Photo Jul 20, 5 06 57 AM


Image: Garage Museum of Contemporary Art, Moscow, designed by Rem Koolhaas (OMA, 2015).


Friday, October 20 at 7 p.m. in The Cube at Centerbrook Architects, 67 Main St., Centerbrook

Centerbrook Architects Principal Jim Childress, FAIA takes the audience on a whirlwind illustrated tour of some of the best architecture, new and old, from Cuba, St. Petersburg and Moscow. Enjoy images of wonderful examples of mid-century modern houses in Cuba, and some of the best contemporary architecture in Russia including the Boris Eifman Dance Academy, the Garage Museum of Contemporary Art and the renovated French Impressionist wing of the Hermitage Museum.

Jim Childress has won more than 60 design awards including the American Institute of Architects 1998 Architecture Firm Award. In 1994, he was selected as one of the decade’s “40 National Architects under 40” by the Architectural League of New York and Interior Magazine.  He was invested, for design, into the College of Fellows of the American Institute of Architects in 2001 and recognized for Professional Achievement by the Rhode Island School of Design at their 2005 Commencement. He is a long-standing member the National AIA Committee on Design, serving on its Advisory Group and as the 2015 Chair. 

The Sailor's Adieu-1

Currier and Ives print from c.1847, courtesy of the Library of Congress.

At the Essex Library, Tuesday, September 26th, at 7 p.m. This program is FREE and open to the public.
During the nineteenth century, when Yankee whale oil lit the world, men from more than thirty New England communities sailed the seven seas in the pursuit of whales, leaving their families behind for up to five years at a time. Meanwhile, new philosophies encouraging companionate marriages became popular in New England society. The combination of these historical phenomena meant men and women in nineteenth century New England whaling communities faced the daunting prospect of spending most of their married lives apart. That is until the 1840s, when a small group of married couples defied social and industrial tradition by going to sea together aboard whaleships. This illustrated lecture will focus on one of these remarkable couples— Captain John and Elizabeth Marble of Fall River, Massachusetts— using the letters and journals they left behind to tell a story of love, life, and loss at sea.

Amanda Goodheart Parks has been studying gender and marriage in the New England whaling industry for more than a decade. With undergraduate and graduate degrees in history and an extensive career in museum education, Parks is currently pursuing her Ph.D. from the University of Massachusetts Amherst while serving as the Director of Education at the New England Air Museum in Windsor Locks, CT.


Friday, September 22nd at 7 p.m. in The Cube at Centerbrook Architects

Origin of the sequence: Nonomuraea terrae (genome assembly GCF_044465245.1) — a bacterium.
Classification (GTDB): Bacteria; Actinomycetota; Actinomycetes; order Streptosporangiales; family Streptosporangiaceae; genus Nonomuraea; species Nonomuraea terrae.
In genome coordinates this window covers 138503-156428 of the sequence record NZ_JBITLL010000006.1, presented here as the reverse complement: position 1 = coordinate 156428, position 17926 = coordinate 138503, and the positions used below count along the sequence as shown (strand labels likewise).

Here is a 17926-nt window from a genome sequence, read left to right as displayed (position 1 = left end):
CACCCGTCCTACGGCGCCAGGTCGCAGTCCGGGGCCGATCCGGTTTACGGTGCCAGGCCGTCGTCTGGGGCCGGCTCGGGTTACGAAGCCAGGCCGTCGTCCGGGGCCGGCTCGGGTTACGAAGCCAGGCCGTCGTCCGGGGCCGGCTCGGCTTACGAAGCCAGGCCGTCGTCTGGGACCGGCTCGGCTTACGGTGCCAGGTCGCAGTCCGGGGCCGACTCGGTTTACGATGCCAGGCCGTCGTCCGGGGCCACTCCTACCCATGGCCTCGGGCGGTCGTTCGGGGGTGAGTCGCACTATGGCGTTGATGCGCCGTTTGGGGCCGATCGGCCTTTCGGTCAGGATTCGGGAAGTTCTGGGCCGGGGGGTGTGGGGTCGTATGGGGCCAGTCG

We’re honored to welcome Rhode Island School of Design Professor Jim Barnes as he kicks off the 10th year of our Centerbrook Architects Lecture Series.

Our experience of historic houses is most often framed by exterior appearances. We come to identify and understand historic time periods and changing styles of architecture through building forms, rooflines, materials, and even paint colors. These are the elements of a public realm accessible to all. Exterior patterns can build whole neighborhoods and clearly reflect our culture’s constantly shifting shared values.

We know less well interior spatial patterns, the private domestic realm hidden from view. Yet we know the power of interior spatial arrangement to convey cultural values. Room placement, stairway arrangements and fireplaces are among the many tools that architects and builders use to shape and express domestic life. This illustrated talk will address the changing styles of historic houses in an historic Providence neighborhood by comparing the shifting patterns of exterior forms and interior floor plans from the mid-19th century to the beginning of the 20th century.

Jim Barnes is an Architect and Professor of Architecture at RISD. He lives with his wife Victoria in a Queen Anne period home in the Elmwood Historic District of Providence.

This program is free and open to the public. Centerbrook Architects is located at 67 Main St. in Centerbrook.


David Handler will appear for an author talk for the first time at the Essex Library on  Saturday, September 16th at 4 p.m.!

We are honored to host Edgar and American Mystery Award-winning author David Handler, who will discuss his latest book, The Girl With Kaleidoscope Eyes. The novel was published recently by William Morrow, a division of HarperCollins Publishers. The book is a madcap mystery about an eccentric family of influential artists, and how Hollywood’s obsession with the spotlight can sometimes turn deadly—full of delicious LA folklore and 90s nostalgia. This is the ninth entry in the Hoagy and Lulu mystery series that Harlan Coben calls “One of my all-time favorite series! …David Handler is so good at writing one smart, funny page-turner after another that he makes it look easy.” Handler has also written eleven novels in the bestselling Berger & Mitry series. He lives in a 230-year-old carriage house in Old Lyme, Connecticut.